[IWAR] US Infrastructure Protection Center

From: 7Pillars Partners (partnersat_private)
Date: Fri Mar 06 1998 - 12:59:05 PST

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    U.S. moves on hacker threats 
      By Torsten Busse 
      InfoWorld Electric 
      Posted at 3:07 PM PT, Mar 5, 1998 
      U.S. Attorney General Janet Reno has announced an interagency effort to track
    and analyze electronic threats to the
      nation's critical infrastructures, such as communications, transportation,
    and energy networks. 
      The new National Infrastructure Protection Center (NIPC), headed by Associate
    Deputy Attorney General Michael
      Vatis, will include the Computer Investigations and Infrastructure Threat
    Assessment Center of the U.S. Federal
      Bureau of Investigation, and will add real-time intrusion-detection
    capabilities for cyberattacks directed at various
      national, electronic infrastructures. 
      "Our telecommunications systems are more vulnerable than ever before as we
    rely on technology more than ever
      before," Reno said. 
      The NIPC will coordinate the efforts of a number of government agencies in
    setting up and operating defenses against
      cyberspace intrusions from both inside and outside the borders of the United
    States. Effective defense will depend on
      that cooperation, Reno said. 
      Reno will ask the U.S. Congress to commit $64 million for the NIPC in fiscal
    year 1999, a sum that will allow the
      establishment of six additional computer investigation centers in U.S.
      The private sector will also have a vital role to play in the electronic
    defense, Reno said. She called for direct
      electronic links between the private sector and law enforcement agencies in
    what she termed a "significant departure"
      from established procedures. However, those closer links must be set up
    within the confines of the U.S. Constitution
      and cannot infringe on individual rights and confidentiality, she said.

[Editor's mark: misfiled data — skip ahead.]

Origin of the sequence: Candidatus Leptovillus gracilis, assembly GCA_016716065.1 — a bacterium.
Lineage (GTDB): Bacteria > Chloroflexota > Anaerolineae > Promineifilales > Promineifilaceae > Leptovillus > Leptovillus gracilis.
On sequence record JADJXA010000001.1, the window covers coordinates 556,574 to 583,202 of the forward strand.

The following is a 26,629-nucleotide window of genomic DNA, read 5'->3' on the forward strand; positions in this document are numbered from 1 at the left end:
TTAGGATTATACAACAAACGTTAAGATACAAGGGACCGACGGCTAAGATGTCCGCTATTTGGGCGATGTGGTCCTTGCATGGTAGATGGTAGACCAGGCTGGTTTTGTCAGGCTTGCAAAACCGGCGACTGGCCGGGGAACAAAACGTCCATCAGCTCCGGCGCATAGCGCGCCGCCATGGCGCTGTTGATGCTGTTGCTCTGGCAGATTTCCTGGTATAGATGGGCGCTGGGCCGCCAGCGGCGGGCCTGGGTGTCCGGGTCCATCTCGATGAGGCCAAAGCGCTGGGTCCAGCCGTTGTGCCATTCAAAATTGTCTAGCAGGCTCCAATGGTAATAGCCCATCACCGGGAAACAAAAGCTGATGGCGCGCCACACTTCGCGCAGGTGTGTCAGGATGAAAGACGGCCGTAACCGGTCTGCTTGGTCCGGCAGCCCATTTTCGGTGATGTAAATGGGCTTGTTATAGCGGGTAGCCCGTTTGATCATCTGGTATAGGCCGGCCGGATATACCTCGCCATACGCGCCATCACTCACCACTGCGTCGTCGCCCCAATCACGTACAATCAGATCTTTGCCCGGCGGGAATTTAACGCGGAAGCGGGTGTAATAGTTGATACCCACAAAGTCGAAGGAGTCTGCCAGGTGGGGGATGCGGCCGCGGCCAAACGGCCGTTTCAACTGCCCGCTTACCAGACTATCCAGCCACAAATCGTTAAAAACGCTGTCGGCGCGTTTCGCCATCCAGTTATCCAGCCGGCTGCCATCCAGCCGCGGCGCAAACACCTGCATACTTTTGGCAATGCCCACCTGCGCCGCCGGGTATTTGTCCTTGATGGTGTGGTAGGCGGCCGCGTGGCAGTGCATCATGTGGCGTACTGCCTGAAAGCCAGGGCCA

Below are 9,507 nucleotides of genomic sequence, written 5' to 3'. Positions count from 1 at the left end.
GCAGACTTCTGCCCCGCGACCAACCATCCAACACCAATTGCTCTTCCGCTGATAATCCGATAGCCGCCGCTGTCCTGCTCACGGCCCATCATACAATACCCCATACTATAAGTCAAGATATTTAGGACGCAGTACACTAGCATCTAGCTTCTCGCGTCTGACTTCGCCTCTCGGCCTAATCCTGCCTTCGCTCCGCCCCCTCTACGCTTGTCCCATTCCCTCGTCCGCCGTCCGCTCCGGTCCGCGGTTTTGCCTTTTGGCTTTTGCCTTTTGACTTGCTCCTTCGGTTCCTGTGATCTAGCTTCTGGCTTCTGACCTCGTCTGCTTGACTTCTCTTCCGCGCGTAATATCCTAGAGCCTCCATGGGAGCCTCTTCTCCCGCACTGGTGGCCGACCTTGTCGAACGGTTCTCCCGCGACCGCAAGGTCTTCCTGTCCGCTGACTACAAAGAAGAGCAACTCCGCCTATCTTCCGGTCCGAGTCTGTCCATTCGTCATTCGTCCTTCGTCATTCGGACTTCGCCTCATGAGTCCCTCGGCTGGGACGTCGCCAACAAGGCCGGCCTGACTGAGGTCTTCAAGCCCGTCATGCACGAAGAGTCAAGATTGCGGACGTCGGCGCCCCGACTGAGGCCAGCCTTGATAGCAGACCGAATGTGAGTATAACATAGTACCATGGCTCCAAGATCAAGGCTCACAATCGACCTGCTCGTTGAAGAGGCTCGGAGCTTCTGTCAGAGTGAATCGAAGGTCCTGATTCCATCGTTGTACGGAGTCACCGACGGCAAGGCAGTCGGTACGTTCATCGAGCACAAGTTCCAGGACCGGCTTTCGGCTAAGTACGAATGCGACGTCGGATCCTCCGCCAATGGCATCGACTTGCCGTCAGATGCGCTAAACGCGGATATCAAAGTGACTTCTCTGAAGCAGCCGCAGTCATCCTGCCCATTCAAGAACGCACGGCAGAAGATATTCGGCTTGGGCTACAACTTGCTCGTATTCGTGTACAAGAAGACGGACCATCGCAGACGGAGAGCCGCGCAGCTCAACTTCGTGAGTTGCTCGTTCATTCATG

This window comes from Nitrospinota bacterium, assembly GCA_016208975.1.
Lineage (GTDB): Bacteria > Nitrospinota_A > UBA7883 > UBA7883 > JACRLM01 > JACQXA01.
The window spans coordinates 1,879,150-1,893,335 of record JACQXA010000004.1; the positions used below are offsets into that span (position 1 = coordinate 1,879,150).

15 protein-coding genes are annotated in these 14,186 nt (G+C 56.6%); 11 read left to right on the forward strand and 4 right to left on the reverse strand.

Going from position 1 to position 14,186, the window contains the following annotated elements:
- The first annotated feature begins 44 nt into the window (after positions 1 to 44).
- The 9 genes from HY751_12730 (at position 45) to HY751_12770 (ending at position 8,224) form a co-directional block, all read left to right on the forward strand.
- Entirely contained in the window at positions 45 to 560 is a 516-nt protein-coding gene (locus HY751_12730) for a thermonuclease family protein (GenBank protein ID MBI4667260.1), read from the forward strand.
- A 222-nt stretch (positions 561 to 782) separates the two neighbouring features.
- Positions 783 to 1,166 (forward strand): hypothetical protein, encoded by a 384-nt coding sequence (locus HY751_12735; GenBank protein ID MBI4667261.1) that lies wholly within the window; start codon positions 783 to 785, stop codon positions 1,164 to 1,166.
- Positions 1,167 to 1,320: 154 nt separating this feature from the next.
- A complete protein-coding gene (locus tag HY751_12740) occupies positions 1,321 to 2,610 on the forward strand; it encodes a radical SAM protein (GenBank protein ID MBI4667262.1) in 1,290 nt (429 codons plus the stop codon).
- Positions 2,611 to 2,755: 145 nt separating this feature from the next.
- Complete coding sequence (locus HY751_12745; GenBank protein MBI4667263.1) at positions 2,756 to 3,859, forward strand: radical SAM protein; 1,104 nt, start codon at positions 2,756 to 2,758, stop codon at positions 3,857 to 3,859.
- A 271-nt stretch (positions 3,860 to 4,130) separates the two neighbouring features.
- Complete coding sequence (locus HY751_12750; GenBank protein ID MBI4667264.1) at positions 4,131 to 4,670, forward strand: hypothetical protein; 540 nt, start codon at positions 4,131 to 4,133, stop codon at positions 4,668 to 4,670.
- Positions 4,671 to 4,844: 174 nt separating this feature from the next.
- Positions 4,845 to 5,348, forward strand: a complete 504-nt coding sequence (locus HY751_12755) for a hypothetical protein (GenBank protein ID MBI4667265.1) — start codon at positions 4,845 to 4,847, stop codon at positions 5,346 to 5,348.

The dimensions of the threat will also require international collaboration,
    given the possibility that someone "can sit in
      the kitchen in St. Petersburg, Russia, and can steal money from a bank in New
    York," Reno said. "Cyberspace
      crosses borders." 
      One of law enforcement agencies' biggest challenges currently is to
    understand the origin of a cyberattack, Reno said.
      This includes determining whether an attack is domestic or international, and
    whether it is the work of a terrorist, a
      foreign state, a juvenile trying to crack the latest firewall, or a
    disgruntled worker getting back at a supervisor, she
      For that reason, the NIPC will strive to set up procedures that will best
    allow government agencies to analyze the
      nature and origin of the attacks and to assign responsibility to the
    appropriate agency in a speedy manner. It will also
      be in charge of developing the means and methods of sharing information and
    equipment among agencies. 
      The NIPC will also develop training programs for state and local agencies,
    which Reno said are on the front line
      against cyberattacks. 
      "Criminals today have guns," Reno said. "Soon they will have computers and
    other weapons of mass destruction." 
      Reno also set up a special working group at the Department of Justice to
    streamline research and development efforts
      aimed at cybercrimes. 
      Initially the NIPC, which will be housed at FBI headquarters, will employ 85
    FBI agents and 40 employees from the
      Secret Service and the departments of Defense, Transportation, and Energy,
    said Kenneth Geide, the deputy chief of
      NIPC. Eventually, the center will add employees from other federal agencies
    and the private sector. Funding
      mechanisms have not yet been finalized. 
      In October 1997, the President's Commission on Critical Infrastructure
    Protection recommended that the government
      field a real-time warning capability modeled upon the military's air-defense
    and missile-warning system. 
      Torsten Busse is a San Francisco correspondent for the IDG News Service, an
    InfoWorld affiliate.

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